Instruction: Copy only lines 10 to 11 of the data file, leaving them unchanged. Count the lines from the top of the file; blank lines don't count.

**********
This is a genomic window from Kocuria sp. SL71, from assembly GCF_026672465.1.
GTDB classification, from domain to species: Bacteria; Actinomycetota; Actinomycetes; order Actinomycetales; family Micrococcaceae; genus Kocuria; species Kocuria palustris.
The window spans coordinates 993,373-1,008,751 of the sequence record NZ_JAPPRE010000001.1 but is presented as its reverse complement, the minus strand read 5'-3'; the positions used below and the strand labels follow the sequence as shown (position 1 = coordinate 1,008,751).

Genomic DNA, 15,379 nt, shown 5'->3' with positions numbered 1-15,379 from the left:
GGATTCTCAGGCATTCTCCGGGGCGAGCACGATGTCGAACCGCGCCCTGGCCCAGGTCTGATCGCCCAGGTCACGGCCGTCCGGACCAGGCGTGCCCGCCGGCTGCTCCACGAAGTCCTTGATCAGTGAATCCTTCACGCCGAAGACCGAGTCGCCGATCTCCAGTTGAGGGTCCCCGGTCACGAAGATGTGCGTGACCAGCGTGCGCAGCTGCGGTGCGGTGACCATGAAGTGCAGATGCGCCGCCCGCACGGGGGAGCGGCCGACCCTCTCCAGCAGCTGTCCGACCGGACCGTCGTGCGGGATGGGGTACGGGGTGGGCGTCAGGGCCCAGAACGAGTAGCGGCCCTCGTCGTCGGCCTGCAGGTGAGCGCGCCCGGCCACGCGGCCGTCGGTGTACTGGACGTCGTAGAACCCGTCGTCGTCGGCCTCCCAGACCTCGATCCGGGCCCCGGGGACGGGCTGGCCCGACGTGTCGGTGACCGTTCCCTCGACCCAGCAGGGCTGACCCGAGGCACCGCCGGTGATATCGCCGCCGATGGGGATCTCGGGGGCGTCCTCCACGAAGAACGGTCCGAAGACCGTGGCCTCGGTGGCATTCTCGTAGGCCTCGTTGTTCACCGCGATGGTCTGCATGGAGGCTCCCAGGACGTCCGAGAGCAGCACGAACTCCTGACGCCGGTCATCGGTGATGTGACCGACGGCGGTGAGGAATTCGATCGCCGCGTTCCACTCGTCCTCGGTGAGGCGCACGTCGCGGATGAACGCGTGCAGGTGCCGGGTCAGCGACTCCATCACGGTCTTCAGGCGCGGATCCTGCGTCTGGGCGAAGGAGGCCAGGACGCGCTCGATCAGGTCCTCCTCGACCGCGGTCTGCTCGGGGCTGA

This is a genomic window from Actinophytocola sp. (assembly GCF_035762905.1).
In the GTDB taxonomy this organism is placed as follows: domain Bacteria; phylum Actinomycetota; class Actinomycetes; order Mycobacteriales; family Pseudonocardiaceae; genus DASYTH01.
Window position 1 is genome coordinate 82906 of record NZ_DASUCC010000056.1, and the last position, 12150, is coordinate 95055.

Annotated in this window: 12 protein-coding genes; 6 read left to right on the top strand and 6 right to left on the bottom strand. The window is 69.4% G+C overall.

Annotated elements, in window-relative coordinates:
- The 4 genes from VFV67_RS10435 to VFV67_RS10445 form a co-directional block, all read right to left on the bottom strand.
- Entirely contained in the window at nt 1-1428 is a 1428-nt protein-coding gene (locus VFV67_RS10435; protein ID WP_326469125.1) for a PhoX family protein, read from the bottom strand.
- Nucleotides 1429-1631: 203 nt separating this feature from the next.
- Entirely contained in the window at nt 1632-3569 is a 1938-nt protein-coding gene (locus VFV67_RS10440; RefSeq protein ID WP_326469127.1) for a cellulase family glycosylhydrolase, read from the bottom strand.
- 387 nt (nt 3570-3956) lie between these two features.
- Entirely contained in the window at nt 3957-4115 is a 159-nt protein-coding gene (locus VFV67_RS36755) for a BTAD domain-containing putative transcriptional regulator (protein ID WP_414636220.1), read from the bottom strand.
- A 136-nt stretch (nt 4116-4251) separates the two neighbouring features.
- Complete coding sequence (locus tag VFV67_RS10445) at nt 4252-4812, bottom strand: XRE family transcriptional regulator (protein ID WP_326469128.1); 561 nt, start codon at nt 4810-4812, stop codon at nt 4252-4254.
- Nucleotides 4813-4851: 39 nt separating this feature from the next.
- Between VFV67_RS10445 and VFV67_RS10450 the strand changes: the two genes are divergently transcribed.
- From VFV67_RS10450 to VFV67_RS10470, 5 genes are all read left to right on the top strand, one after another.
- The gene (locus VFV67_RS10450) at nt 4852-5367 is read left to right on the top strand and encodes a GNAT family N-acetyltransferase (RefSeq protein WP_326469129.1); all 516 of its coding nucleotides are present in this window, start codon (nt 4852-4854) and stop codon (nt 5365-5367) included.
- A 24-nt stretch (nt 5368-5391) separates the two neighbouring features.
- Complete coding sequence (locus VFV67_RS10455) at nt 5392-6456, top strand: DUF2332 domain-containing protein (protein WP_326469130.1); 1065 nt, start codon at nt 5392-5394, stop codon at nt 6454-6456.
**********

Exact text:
Annotated elements, in window-relative coordinates:
- The 4 genes from VFV67_RS10435 to VFV67_RS10445 form a co-directional block, all read right to left on the bottom strand.